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Taste-masked and controlled-release formulations of quinine

Odidi, Amina I.; (1990) Taste-masked and controlled-release formulations of quinine. Doctoral thesis (Ph.D), UCL (University College London). Green open access

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Abstract

Due to the widespread emergence of chloroquine-resistant P. falciparum quinine became important again in malaria chemotherapy. Because of possible toxicity with parenteral routes it is often administered orally, frequently causing gastric irritation. Although malaria affects children mainly, there is no known paediatric formulation of quinine, the bitter taste of which is not masked by sweetening. From clinical experience, sustained-release of quinine would decrease the occurrence of treatment failure. In this work, taste-masked and sustained-release quinine was formulated by a modified multiple emulsion technique of microencapsulation. It involves ionic interaction between drug and polymer in the inner aqueous phase of multiple emulsions. Two formulations were prepared using the anionic polyelectrolytes iota-carrageenan, a sulphated polysaccharide and Eudragit L, an acrylic resin. In principle, transfer of quinine from an oil to an aqueous phase, and the binding of quinine to hydrocolloid electrolytes were demonstrated. In vitro release of quinine was faster at lower pH values implying controlled release in the mouth, and the release kinetics were complex. Bioavailability studies and taste evaluation were carried out using healthy human volunteers. Plasma levels were more sustained in the microcapsules than the control. The release mechanism, in vitro-in vivo correlation, the different release rates from the two microcapsules and the relevance of in vivo results to malaria chemotherapy were discussed. It appears that dose forms could be designed from these, to provide sustained action of quinine. The bitter taste was shown to be substantially reduced. Thus these microcapsules could be used for taste coverage, administered as extemporaneous suspensions. The modified process was shown to load more drug and provide better control of release. Two other cationic drugs, acetaminophen and cimetidine were encapsulated and characterised. The drug content depended on the number of acidic groups on a polymer and the basicity of the drug. Drug loss was further minimised when the drug was in the oil phase initially. In vitro release rates depended on the strength of drug-pol5mier interaction. Hence this procedure could be applied for the controlled release of suitable drugs. Some progress was also made in the development of a buccal quinine dosage form using a cross-linked alginate network. Buccal delivery would eliminate gastric irritation.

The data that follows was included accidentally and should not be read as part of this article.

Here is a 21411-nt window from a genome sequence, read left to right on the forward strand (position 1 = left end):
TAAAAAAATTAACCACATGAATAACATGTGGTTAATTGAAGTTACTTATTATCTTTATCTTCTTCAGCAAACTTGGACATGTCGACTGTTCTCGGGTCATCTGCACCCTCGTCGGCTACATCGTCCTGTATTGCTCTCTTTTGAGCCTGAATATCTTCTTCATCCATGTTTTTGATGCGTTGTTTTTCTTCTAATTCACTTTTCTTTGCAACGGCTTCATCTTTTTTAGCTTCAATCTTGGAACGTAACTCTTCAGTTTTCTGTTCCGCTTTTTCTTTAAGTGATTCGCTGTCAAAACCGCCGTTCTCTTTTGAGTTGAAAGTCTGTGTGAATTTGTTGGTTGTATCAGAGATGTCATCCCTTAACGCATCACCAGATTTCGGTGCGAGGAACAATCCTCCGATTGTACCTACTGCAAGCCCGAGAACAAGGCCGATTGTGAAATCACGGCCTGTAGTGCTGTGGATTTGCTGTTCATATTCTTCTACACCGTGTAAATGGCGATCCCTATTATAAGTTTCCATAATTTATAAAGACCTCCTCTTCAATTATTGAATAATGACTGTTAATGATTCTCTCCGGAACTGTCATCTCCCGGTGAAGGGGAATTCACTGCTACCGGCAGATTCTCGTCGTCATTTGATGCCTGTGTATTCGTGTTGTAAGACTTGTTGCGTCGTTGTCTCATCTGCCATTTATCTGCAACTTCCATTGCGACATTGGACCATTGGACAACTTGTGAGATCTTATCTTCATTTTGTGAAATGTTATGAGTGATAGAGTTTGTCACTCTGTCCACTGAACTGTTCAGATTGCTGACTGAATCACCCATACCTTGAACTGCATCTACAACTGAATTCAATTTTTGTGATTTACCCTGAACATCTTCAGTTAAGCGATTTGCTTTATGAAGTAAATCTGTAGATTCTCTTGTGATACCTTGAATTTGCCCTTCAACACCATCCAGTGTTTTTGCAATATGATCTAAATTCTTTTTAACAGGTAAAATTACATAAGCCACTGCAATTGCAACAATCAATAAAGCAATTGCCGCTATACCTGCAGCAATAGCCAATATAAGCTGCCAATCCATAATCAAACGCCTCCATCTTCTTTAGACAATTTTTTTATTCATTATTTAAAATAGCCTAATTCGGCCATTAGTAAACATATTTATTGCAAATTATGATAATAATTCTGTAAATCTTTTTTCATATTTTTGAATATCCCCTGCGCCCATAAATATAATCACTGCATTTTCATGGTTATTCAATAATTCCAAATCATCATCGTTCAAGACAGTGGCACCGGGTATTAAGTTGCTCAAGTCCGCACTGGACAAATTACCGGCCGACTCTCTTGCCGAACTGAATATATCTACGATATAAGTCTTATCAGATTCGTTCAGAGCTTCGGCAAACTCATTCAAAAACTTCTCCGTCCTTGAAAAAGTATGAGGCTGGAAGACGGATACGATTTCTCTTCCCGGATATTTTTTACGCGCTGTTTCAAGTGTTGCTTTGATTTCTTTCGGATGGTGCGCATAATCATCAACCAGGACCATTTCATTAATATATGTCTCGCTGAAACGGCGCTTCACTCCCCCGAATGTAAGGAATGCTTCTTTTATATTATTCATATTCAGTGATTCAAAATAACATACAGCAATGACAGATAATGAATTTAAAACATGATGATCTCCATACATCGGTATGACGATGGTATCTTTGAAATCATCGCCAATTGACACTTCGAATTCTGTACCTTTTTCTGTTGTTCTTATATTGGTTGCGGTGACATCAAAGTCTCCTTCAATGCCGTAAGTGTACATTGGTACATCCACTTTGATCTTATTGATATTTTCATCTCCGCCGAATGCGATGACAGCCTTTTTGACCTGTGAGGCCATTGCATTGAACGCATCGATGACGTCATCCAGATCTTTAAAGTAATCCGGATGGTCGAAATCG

Type: Thesis (Doctoral)
Qualification: Ph.D
Title: Taste-masked and controlled-release formulations of quinine
Open access status: An open access version is available from UCL Discovery
Language: English
Additional information: Thesis digitised by ProQuest.
URI: https://discovery.ucl.ac.uk/id/eprint/10124001
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